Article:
The movies of the “Oceans” series dealt with mega-millionaire casino owners who were able to force their will on smaller casino operators and on the gambling customers. In the movies, a group of independents band together to counter and “put in their place” the out-of-control operators.
I went looking for those heroes in the ocean and airfreight markets today. The sky-high prices and the lack of reliability in service—particularly in international transport modes—are dominating the headlines.
Shipper executives are now trying to determine if this is a permanent condition that would force them to invest in near-shore and domestic production and supply chains for the long term.
For many years, I’ve had my graduate supply chain classes do a case study on total landed cost (TLC) for Chinese versus U.S. products to gain some understanding of the complexities in global supply chains. In reviewing this case study for next semester, I found the numbers used for freight transport as a part of the supply chain are no longer realistic, as ocean and airfreight rates have more than doubled.
In the past, the quantitative answer was a close call, and the more subtle questions of intellectual property protections and occasional delays in transit played significant roles in determining the solution to the case. Today, there is no question that domestic production, even with higher labor and materials cost, would make a student’s analysis straightforward—and probably too easy for my course.
For domestic marketers the analysis now involves the following questions: Will the high international supply chain costs persist long enough to pay for the cost of switching to nearby suppliers, perhaps building new domestic plants, and gearing up for a domestic supply chain? Or, will the ocean and air rates revert to “normal” soon, tipping the balance back to foreign suppliers and leading once again to painful outsourcing decisions?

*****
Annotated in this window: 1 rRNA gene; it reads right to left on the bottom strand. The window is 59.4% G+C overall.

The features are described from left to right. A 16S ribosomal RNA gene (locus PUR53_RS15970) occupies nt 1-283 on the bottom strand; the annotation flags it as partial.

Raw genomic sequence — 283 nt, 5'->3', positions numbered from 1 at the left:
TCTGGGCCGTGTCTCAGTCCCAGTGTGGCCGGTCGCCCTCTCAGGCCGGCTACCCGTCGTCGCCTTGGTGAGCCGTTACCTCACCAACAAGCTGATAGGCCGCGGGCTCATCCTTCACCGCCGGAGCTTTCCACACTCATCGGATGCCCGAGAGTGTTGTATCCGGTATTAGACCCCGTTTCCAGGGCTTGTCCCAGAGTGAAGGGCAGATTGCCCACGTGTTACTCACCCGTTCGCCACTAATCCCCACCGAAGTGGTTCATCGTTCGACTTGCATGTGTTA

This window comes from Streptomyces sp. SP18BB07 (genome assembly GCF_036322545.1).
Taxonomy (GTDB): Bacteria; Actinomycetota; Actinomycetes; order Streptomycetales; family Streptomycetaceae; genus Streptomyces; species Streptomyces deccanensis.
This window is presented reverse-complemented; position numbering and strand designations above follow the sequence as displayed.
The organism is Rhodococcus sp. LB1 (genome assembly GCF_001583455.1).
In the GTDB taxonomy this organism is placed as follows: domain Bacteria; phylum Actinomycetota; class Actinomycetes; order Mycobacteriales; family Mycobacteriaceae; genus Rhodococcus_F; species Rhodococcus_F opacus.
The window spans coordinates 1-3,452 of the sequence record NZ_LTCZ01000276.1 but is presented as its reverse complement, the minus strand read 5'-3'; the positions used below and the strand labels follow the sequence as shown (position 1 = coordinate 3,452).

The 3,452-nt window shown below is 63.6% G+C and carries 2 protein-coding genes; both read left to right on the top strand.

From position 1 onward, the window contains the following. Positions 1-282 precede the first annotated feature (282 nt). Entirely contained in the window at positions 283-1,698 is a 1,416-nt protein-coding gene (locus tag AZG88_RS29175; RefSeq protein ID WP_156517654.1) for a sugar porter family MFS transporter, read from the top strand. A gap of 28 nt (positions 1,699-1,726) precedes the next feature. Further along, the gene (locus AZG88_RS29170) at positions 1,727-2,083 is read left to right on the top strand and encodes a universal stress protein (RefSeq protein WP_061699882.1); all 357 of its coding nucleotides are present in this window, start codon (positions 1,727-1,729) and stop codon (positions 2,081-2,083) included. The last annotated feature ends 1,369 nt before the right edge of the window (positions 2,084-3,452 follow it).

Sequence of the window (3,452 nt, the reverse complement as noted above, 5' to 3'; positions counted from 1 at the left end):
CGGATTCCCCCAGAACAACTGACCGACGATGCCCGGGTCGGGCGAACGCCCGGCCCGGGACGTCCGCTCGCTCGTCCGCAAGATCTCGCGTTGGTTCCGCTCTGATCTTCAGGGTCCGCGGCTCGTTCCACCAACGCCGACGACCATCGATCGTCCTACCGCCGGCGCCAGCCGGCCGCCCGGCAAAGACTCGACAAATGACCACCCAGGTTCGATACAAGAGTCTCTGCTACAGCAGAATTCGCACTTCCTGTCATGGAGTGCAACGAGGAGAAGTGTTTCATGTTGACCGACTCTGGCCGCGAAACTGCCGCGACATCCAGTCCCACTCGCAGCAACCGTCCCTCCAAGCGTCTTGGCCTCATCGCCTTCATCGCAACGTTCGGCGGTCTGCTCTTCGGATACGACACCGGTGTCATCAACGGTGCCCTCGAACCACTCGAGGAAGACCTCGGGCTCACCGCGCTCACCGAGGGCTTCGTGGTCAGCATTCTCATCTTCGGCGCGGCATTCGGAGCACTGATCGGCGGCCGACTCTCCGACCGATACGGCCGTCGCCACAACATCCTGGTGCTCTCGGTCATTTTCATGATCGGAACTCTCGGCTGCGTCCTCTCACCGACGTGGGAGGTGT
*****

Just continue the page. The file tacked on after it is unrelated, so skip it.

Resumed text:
Three disparate counter forces may yet push the international operators to bring prices back down. No one is predicting a casino break-in type of event or even an artificial earthquake like in the movies to bring down the freight oligarchies, but the freight market has equalizers in the form of technology, third-party action and government intervention that have already begun to affect rates and services in favor of shippers.
Technology has recently enabled the automation of key activities that have historically been either labor intensive or restricted to experts in logistics such as foreign freight forwarders. These intermediaries that arranged for and took a cut of many smaller shipper’s exports and imports are being seriously threatened with “dis-intermediation” by the large carrier operators who can use new tools to deal directly with shippers and provide the kind of reliable information, documentation, and confirmed-space bookings that shippers of all sizes need.
“Will the high international supply chain costs persist long enough to pay for the cost of switching to nearby suppliers, perhaps building new domestic plants, and gearing
up for a domestic supply chain?” – Peter Moore
As in most well-established industries, the buyers often innovate to save money or fill some new service niche. Recently, we have seen major freight customers charter vessels and aircraft, reconfigure products to reduce dimensions, and try new partnerships with innovative logistics providers to help them reduce the economic pain of rapidly rising prices.
Governments such as the United States and the European Union have reacted to the outcry of freight buyers by applying pressure to the carriers and have reacted to the labor shortages and port bottlenecks affecting carriers with the “carrot” of new public funds for infrastructure and the “stick” of anti-monopoly investigations and new rulemakings on rate reasonableness.
Shipping managers are in the spotlight, and executives want managers who have solutions. Leveraging knowledge of and participating in transport innovations can bring some relief and an answer to the CEO’s demand to “do something” in the face of extraordinary inflation of freight costs.
About the Author
Peter Moore is Adjunct Professor of Supply Chain at Georgia College EMBA Program, Program Faculty at the Center for Executive Education at the University of Tennessee, and Adjunct Professor at the University of South Carolina Beaufort. Peter writes from his home in Hilton Head Island, S.C., and can be reached at [email protected]
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